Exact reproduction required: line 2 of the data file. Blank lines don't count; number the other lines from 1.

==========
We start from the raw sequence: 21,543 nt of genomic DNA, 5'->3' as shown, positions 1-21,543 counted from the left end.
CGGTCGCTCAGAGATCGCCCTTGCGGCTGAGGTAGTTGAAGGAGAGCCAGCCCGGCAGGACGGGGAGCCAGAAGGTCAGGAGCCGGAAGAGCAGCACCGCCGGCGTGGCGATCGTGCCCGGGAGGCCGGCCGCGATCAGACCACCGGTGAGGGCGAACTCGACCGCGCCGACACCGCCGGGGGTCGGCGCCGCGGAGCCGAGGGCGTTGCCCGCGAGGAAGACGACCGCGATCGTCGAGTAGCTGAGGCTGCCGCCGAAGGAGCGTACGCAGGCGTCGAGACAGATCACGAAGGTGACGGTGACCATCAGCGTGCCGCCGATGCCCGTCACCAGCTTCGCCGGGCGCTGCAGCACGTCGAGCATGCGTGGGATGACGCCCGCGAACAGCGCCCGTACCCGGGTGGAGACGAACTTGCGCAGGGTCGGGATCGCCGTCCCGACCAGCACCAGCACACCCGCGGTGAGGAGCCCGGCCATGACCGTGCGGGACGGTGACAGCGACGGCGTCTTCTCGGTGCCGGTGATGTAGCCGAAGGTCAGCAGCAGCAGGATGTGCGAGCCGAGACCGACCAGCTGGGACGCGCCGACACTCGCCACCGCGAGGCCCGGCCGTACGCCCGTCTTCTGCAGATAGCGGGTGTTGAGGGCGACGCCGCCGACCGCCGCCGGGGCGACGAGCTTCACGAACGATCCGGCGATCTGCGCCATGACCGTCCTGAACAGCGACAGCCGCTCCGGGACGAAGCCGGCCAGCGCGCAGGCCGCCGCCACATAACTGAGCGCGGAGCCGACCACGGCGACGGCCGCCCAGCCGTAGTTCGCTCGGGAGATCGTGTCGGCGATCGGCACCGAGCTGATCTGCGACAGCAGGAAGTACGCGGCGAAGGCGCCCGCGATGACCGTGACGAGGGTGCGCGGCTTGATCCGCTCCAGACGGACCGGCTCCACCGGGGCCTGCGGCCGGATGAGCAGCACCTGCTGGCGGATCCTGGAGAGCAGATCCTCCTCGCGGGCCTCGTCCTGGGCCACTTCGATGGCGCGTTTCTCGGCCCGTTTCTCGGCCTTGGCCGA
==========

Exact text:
CGGTCGCTCAGAGATCGCCCTTGCGGCTGAGGTAGTTGAAGGAGAGCCAGCCCGGCAGGACGGGGAGCCAGAAGGTCAGGAGCCGGAAGAGCAGCACCGCCGGCGTGGCGATCGTGCCCGGGAGGCCGGCCGCGATCAGACCACCGGTGAGGGCGAACTCGACCGCGCCGACACCGCCGGGGGTCGGCGCCGCGGAGCCGAGGGCGTTGCCCGCGAGGAAGACGACCGCGATCGTCGAGTAGCTGAGGCTGCCGCCGAAGGAGCGTACGCAGGCGTCGAGACAGATCACGAAGGTGACGGTGACCATCAGCGTGCCGCCGATGCCCGTCACCAGCTTCGCCGGGCGCTGCAGCACGTCGAGCATGCGTGGGATGACGCCCGCGAACAGCGCCCGTACCCGGGTGGAGACGAACTTGCGCAGGGTCGGGATCGCCGTCCCGACCAGCACCAGCACACCCGCGGTGAGGAGCCCGGCCATGACCGTGCGGGACGGTGACAGCGACGGCGTCTTCTCGGTGCCGGTGATGTAGCCGAAGGTCAGCAGCAGCAGGATGTGCGAGCCGAGACCGACCAGCTGGGACGCGCCGACACTCGCCACCGCGAGGCCCGGCCGTACGCCCGTCTTCTGCAGATAGCGGGTGTTGAGGGCGACGCCGCCGACCGCCGCCGGGGCGACGAGCTTCACGAACGATCCGGCGATCTGCGCCATGACCGTCCTGAACAGCGACAGCCGCTCCGGGACGAAGCCGGCCAGCGCGCAGGCCGCCGCCACATAACTGAGCGCGGAGCCGACCACGGCGACGGCCGCCCAGCCGTAGTTCGCTCGGGAGATCGTGTCGGCGATCGGCACCGAGCTGATCTGCGACAGCAGGAAGTACGCGGCGAAGGCGCCCGCGATGACCGTGACGAGGGTGCGCGGCTTGATCCGCTCCAGACGGACCGGCTCCACCGGGGCCTGCGGCCGGATGAGCAGCACCTGCTGGCGGATCCTGGAGAGCAGATCCTCCTCGCGGGCCTCGTCCTGGGCCACTTCGATGGCGCGTTTCTCGGCCCGTTTCTCGGCCTTGGCCGA